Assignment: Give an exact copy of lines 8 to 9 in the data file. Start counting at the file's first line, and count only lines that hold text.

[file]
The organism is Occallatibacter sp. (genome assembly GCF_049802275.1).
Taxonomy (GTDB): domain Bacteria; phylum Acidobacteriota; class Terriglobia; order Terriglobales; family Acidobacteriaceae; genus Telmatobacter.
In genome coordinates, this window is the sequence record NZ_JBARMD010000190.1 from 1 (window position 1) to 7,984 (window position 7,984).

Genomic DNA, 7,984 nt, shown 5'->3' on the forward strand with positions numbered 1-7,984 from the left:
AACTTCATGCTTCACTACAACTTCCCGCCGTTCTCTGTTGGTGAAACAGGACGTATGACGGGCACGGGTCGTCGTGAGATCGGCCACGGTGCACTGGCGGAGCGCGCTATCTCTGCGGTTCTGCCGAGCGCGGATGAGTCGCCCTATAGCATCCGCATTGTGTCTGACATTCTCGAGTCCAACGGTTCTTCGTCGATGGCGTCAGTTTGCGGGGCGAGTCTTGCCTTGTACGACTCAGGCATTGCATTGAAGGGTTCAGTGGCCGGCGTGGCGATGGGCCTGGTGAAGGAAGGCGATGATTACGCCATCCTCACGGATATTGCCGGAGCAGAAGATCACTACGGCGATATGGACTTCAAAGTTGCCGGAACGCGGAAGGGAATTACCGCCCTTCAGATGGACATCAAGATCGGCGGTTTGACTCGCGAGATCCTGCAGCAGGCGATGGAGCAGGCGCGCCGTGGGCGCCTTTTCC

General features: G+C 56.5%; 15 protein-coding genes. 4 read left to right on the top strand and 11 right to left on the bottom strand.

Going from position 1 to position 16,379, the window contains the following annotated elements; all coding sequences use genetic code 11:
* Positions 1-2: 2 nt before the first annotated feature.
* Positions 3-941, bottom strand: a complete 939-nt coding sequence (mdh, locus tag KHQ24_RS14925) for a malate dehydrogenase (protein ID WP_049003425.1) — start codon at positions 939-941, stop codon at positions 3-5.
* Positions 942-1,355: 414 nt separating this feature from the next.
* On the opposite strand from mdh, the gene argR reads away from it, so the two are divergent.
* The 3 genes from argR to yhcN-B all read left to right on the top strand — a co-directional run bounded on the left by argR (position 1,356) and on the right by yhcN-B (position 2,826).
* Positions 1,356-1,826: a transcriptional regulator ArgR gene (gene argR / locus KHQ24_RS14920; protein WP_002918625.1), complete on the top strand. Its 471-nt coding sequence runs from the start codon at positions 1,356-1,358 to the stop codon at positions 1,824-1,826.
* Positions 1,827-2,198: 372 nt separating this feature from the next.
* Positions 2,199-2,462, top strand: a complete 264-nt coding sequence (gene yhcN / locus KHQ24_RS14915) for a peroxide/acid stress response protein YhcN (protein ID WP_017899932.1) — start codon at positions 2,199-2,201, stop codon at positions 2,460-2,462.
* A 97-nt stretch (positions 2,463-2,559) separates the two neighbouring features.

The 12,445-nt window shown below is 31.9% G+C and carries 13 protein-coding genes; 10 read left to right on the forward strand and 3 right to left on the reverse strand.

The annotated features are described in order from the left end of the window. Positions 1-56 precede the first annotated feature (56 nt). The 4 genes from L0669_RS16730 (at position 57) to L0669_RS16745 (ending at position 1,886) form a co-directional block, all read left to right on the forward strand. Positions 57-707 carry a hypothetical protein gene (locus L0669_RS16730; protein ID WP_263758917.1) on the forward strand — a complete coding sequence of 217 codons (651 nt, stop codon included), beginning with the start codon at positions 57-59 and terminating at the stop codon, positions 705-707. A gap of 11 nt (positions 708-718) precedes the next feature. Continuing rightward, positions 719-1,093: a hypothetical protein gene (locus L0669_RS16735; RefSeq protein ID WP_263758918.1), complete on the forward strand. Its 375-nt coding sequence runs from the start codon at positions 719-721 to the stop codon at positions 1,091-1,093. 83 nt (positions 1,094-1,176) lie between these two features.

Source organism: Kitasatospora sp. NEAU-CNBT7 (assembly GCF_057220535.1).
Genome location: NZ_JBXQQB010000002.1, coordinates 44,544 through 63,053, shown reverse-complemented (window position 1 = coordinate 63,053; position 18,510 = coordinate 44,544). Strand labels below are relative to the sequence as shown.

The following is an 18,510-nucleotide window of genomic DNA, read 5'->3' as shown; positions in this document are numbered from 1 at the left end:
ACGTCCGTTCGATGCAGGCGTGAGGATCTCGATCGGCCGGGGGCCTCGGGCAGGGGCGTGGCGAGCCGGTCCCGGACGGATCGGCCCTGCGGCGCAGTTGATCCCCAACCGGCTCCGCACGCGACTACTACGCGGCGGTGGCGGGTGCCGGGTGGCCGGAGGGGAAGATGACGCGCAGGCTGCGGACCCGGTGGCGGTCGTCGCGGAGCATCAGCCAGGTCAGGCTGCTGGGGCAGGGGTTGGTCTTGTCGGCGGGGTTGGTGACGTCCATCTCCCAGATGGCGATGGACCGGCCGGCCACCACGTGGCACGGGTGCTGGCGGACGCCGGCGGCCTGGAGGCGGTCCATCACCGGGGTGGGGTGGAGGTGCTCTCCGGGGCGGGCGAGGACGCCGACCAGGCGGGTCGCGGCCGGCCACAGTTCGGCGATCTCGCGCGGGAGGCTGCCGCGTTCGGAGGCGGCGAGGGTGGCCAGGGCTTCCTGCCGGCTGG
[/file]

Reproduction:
* Positions 1-2: 2 nt before the first annotated feature.
* Positions 3-941, bottom strand: a complete 939-nt coding sequence (mdh, locus tag KHQ24_RS14925) for a malate dehydrogenase (protein ID WP_049003425.1) — start codon at positions 939-941, stop codon at positions 3-5.